Saturday night; ordering an on-demand movie whose release I’ve anxiously awaited. But wait, I receive an on-screen message that my “internet speed is too slow to stream the movie at this time,” which is very odd since I don’t connect through my internet service, but a direct line to the satellite provider. Call customer service; recording tells me wait time is only 5 minutes (yes!)—45 minutes later a representative comes on the line who can’t explain what has changed to prevent me from accessing the movie, but who will be happy to connect me to their manager who may be able to do so. When told that I’ve already waited 45 minutes, and then query them as to additional wait time, the response is “at least 45 minutes; would you like me to connect you?”
Have you ever wondered, “What has happened to true customer service?” The concept is not rocket science: you enter into a new relationship with a customer; you treat them well; you keep them as your customer; and then by word-of-mouth, you get new customers. Sounds easy, right? Experience has shown it is much easier to sustain your business by retaining customers than by constantly having to replace unhappy ones.
What have I learned in my 35 years of supporting Andesa’s clients? Note, I said clients—not customers. There is a subtle, but important, distinction; a customer is a person or organization that buys goods or services from a business; a client is a person or organization using the services of a professional person or company. Buying denotes a short-term or more disposable relationship, while using denotes an ongoing, more long-term, professional, and often personal, relationship.
So how can the trend of wide-spread abysmal customer service be reimagined to exceptional client service? The answer is to build and maintain relationships. Let’s talk about the five steps required:
Get to know your client. All relationships are better when the participating individuals take the time to get to know one another. Learn what makes your client “tick” on a personal level–what do they enjoy, what do they dislike, what are their pet peeves, how do they like to be treated, how can you make a difference to them? The Golden Rule to “treat others the way you want to be treated” can be improved upon by developing a relationship with your client to be “treat others the way they want to be treated.”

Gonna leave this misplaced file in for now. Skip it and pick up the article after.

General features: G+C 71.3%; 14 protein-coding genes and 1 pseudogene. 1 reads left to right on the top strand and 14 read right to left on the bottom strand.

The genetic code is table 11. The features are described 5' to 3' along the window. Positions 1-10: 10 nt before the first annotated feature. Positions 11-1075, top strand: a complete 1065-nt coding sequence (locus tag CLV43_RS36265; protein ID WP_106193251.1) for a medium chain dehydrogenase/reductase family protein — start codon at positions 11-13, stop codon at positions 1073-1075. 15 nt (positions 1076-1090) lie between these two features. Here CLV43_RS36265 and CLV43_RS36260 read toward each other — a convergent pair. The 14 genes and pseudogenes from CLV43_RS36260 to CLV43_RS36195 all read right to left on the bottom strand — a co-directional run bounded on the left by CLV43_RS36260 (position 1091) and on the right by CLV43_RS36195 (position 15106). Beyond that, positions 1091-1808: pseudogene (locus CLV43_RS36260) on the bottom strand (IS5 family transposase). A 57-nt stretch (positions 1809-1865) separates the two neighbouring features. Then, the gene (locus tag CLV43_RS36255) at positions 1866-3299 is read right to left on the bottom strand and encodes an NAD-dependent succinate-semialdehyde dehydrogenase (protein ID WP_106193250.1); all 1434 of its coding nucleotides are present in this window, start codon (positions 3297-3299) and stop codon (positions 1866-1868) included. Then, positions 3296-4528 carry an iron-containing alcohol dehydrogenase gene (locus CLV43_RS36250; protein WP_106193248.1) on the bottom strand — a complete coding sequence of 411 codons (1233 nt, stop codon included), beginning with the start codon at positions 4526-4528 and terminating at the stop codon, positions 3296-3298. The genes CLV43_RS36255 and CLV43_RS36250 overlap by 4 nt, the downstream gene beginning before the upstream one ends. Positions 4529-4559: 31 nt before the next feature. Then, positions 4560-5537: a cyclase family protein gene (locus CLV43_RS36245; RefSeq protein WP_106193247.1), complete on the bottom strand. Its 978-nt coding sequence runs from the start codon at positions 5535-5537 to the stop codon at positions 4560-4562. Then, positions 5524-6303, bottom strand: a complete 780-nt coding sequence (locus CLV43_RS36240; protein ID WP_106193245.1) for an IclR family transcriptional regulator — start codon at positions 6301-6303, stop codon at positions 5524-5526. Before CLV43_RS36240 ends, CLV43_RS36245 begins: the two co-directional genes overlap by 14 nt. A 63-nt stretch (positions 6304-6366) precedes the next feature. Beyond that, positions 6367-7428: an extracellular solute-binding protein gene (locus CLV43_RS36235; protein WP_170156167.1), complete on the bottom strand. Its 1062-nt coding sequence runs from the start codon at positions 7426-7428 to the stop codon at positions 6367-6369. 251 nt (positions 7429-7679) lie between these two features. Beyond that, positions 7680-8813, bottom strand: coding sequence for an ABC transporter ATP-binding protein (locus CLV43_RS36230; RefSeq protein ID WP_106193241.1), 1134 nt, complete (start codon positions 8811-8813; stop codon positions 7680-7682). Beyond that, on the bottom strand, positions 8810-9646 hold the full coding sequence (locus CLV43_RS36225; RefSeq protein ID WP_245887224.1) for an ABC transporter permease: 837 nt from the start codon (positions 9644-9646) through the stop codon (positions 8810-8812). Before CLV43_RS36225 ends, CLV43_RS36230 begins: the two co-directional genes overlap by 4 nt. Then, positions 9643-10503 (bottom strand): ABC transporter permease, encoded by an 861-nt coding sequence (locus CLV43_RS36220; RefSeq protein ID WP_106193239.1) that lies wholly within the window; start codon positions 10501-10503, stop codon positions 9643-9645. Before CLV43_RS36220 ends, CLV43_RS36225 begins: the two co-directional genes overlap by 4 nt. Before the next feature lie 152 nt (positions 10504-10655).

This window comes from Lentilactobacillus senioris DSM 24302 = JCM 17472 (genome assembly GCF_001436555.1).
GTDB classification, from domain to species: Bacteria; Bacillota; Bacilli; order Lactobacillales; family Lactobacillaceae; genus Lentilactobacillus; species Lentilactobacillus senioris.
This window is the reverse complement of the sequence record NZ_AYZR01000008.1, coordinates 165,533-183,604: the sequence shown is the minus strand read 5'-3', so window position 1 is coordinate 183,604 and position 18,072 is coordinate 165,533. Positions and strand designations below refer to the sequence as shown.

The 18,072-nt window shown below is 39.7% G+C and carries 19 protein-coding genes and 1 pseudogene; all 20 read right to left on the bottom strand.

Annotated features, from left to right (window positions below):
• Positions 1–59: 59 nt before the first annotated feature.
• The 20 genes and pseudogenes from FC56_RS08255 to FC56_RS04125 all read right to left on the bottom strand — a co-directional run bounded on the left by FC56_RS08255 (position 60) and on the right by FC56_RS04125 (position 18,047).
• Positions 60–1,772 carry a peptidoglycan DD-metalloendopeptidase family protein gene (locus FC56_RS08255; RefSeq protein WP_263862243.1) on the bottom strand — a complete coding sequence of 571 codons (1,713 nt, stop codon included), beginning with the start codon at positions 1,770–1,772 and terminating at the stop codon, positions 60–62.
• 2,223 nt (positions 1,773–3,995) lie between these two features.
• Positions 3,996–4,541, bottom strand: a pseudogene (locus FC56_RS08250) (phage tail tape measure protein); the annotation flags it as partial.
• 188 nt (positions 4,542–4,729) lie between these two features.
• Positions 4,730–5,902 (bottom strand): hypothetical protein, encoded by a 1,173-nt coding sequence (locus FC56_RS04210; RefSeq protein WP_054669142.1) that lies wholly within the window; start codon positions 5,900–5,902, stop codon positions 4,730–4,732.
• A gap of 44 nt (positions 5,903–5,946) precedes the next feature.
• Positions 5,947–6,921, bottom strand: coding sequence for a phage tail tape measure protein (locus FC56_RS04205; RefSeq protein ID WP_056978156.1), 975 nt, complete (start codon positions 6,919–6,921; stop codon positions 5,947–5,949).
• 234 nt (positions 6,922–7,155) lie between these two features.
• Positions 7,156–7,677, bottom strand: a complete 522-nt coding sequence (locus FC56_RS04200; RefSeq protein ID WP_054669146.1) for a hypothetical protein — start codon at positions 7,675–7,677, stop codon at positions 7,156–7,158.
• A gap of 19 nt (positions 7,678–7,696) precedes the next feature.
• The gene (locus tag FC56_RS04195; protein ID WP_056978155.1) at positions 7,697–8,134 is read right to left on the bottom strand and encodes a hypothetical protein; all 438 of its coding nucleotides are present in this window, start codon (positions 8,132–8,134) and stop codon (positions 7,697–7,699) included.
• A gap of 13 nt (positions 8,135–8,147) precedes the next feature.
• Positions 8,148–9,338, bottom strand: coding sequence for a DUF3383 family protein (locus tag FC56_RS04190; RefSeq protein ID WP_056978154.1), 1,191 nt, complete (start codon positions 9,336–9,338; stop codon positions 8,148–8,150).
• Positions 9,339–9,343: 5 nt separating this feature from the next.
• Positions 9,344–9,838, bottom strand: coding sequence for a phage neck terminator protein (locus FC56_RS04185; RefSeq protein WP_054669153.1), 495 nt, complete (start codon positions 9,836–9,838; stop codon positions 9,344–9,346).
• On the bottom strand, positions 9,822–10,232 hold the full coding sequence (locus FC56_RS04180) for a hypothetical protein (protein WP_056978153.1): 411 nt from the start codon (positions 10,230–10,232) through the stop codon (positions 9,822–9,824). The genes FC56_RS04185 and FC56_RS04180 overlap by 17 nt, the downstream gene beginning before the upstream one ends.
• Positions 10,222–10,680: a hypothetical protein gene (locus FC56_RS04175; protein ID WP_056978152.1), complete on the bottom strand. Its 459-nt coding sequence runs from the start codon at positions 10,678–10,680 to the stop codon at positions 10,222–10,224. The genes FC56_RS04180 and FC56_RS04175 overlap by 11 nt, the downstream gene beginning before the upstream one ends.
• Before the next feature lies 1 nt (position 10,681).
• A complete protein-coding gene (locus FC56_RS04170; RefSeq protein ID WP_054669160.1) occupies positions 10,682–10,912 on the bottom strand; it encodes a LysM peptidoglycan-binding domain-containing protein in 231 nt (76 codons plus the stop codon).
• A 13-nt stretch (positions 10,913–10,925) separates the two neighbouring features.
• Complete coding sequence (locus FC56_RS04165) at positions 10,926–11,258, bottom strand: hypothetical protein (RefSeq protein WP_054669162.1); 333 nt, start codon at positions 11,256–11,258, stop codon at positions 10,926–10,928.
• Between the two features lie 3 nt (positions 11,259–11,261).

Communicate, communicate, communicate. Never leave a client wondering. Be accessible. Reach out via phone as often as possible instead of via email. Relationships thrive on personal interaction.
Be honest, fair and transparent. Honesty IS the best policy. Sometimes in a relationship it is healthier to say “no” than “yes” for the other person’s benefit. A strong relationship is built on trust and mutual respect. Honesty, fairness and transparency bolster trust and respect for the long-term.
Don’t point fingers. You and your client-partner are now a team. Team members don’t point fingers at each other when things go wrong. Together we got here; together we will decide how we move forward. Of course, if the issue was your fault, accept responsibility, genuinely apologize and move on. Blame-shifting is a huge waste of time and energy and never resolves an issue.
Go above-and-beyond. Your client’s experience when interacting with you should be the feeling that they are your only client. Issues that arise due to other commitments are not of their concern, and should never be used as an excuse or crutch while servicing them. Understand that your client’s success is your success, and your actions matter.
So join me in creating an environment where these common-sense steps rule. Authentic client service fosters relationships that will be some of the most rewarding of your lifetime.